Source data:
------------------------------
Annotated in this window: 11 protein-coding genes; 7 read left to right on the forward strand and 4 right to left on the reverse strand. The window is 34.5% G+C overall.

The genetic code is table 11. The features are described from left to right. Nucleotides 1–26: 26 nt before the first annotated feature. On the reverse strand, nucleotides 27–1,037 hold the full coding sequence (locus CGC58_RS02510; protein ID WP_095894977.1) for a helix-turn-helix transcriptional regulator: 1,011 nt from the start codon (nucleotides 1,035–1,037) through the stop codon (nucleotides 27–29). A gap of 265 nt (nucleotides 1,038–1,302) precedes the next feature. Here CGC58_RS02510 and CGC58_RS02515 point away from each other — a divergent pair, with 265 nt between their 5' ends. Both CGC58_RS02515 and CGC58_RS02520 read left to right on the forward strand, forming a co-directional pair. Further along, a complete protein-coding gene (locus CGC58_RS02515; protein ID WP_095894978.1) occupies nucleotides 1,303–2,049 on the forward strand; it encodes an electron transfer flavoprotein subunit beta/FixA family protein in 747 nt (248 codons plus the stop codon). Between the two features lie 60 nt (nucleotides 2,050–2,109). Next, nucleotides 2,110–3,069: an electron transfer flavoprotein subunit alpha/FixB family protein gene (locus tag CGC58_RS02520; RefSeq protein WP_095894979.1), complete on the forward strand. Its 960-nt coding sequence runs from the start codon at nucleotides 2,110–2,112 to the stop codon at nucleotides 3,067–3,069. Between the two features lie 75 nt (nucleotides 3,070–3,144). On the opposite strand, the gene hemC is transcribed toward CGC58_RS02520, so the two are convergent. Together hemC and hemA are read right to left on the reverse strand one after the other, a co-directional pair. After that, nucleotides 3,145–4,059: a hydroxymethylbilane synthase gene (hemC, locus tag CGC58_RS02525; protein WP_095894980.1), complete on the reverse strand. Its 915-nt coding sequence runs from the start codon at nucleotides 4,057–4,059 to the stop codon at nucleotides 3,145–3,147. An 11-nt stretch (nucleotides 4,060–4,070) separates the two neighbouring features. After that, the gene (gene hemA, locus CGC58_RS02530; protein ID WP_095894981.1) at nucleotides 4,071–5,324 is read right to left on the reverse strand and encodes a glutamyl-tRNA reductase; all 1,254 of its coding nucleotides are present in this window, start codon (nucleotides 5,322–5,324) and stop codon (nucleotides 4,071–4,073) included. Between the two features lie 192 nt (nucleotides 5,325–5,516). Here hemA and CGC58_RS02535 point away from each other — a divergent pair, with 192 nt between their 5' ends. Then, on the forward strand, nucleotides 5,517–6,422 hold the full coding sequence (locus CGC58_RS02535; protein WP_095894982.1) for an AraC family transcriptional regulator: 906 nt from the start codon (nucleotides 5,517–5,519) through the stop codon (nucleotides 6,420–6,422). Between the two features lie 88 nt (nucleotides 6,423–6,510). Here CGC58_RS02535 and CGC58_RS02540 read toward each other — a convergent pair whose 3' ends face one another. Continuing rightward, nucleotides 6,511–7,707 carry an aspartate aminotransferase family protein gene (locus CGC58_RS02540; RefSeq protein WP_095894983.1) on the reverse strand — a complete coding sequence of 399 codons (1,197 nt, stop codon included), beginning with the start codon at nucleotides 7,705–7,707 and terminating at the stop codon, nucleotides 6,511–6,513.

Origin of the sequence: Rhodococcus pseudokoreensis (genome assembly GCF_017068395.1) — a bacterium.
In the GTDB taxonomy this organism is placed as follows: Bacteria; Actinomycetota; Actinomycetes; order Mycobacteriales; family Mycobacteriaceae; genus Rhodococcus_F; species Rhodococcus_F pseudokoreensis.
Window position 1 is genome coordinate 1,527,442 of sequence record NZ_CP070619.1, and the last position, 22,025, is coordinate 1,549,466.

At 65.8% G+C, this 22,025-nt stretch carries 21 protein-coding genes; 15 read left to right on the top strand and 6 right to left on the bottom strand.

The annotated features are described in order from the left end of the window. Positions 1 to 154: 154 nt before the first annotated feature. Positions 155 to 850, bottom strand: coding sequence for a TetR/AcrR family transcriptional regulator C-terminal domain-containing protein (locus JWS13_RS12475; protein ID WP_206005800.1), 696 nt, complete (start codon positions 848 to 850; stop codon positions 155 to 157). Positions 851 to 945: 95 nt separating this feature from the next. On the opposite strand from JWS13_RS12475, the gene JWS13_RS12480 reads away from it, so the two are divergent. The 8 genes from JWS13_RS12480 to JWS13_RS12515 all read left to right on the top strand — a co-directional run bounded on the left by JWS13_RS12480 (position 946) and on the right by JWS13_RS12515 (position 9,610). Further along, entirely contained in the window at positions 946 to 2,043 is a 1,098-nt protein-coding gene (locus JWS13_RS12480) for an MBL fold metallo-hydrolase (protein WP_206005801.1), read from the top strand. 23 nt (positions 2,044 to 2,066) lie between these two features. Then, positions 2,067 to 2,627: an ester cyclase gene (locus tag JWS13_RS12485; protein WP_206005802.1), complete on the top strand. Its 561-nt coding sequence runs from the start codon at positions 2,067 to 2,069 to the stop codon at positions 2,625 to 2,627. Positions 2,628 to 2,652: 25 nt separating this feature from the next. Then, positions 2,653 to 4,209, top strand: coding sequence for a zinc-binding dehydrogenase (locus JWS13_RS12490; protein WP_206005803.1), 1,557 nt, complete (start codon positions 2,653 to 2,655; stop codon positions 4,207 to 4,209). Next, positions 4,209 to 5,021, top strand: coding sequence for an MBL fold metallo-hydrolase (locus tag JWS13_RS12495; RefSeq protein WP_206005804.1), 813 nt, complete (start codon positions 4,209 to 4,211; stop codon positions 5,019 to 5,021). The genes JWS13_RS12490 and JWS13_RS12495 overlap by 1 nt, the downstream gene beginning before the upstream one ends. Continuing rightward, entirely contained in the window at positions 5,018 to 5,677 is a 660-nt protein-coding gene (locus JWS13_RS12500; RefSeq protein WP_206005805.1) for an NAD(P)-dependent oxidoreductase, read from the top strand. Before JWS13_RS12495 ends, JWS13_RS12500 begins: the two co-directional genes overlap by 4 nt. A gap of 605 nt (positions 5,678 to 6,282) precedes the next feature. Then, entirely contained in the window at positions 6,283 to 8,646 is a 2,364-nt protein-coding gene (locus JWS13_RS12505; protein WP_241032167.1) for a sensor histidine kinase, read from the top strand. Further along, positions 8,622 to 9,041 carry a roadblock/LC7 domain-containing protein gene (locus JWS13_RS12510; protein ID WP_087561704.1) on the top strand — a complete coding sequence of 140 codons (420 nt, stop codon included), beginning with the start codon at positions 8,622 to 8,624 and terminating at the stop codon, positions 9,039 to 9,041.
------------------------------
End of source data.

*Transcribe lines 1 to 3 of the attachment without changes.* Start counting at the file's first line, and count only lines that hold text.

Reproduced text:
Annotated in this window: 11 protein-coding genes; 7 read left to right on the forward strand and 4 right to left on the reverse strand. The window is 34.5% G+C overall.

The genetic code is table 11. The features are described from left to right. Nucleotides 1–26: 26 nt before the first annotated feature. On the reverse strand, nucleotides 27–1,037 hold the full coding sequence (locus CGC58_RS02510; protein ID WP_095894977.1) for a helix-turn-helix transcriptional regulator: 1,011 nt from the start codon (nucleotides 1,035–1,037) through the stop codon (nucleotides 27–29). A gap of 265 nt (nucleotides 1,038–1,302) precedes the next feature. Here CGC58_RS02510 and CGC58_RS02515 point away from each other — a divergent pair, with 265 nt between their 5' ends. Both CGC58_RS02515 and CGC58_RS02520 read left to right on the forward strand, forming a co-directional pair. Further along, a complete protein-coding gene (locus CGC58_RS02515; protein ID WP_095894978.1) occupies nucleotides 1,303–2,049 on the forward strand; it encodes an electron transfer flavoprotein subunit beta/FixA family protein in 747 nt (248 codons plus the stop codon). Between the two features lie 60 nt (nucleotides 2,050–2,109). Next, nucleotides 2,110–3,069: an electron transfer flavoprotein subunit alpha/FixB family protein gene (locus tag CGC58_RS02520; RefSeq protein WP_095894979.1), complete on the forward strand. Its 960-nt coding sequence runs from the start codon at nucleotides 2,110–2,112 to the stop codon at nucleotides 3,067–3,069. Between the two features lie 75 nt (nucleotides 3,070–3,144). On the opposite strand, the gene hemC is transcribed toward CGC58_RS02520, so the two are convergent. Together hemC and hemA are read right to left on the reverse strand one after the other, a co-directional pair. After that, nucleotides 3,145–4,059: a hydroxymethylbilane synthase gene (hemC, locus tag CGC58_RS02525; protein WP_095894980.1), complete on the reverse strand. Its 915-nt coding sequence runs from the start codon at nucleotides 4,057–4,059 to the stop codon at nucleotides 3,145–3,147. An 11-nt stretch (nucleotides 4,060–4,070) separates the two neighbouring features. After that, the gene (gene hemA, locus CGC58_RS02530; protein ID WP_095894981.1) at nucleotides 4,071–5,324 is read right to left on the reverse strand and encodes a glutamyl-tRNA reductase; all 1,254 of its coding nucleotides are present in this window, start codon (nucleotides 5,322–5,324) and stop codon (nucleotides 4,071–4,073) included. Between the two features lie 192 nt (nucleotides 5,325–5,516). Here hemA and CGC58_RS02535 point away from each other — a divergent pair, with 192 nt between their 5' ends. Then, on the forward strand, nucleotides 5,517–6,422 hold the full coding sequence (locus CGC58_RS02535; protein WP_095894982.1) for an AraC family transcriptional regulator: 906 nt from the start codon (nucleotides 5,517–5,519) through the stop codon (nucleotides 6,420–6,422). Between the two features lie 88 nt (nucleotides 6,423–6,510). Here CGC58_RS02535 and CGC58_RS02540 read toward each other — a convergent pair whose 3' ends face one another. Continuing rightward, nucleotides 6,511–7,707 carry an aspartate aminotransferase family protein gene (locus CGC58_RS02540; RefSeq protein WP_095894983.1) on the reverse strand — a complete coding sequence of 399 codons (1,197 nt, stop codon included), beginning with the start codon at nucleotides 7,705–7,707 and terminating at the stop codon, nucleotides 6,511–6,513.

Origin of the sequence: Rhodococcus pseudokoreensis (genome assembly GCF_017068395.1) — a bacterium.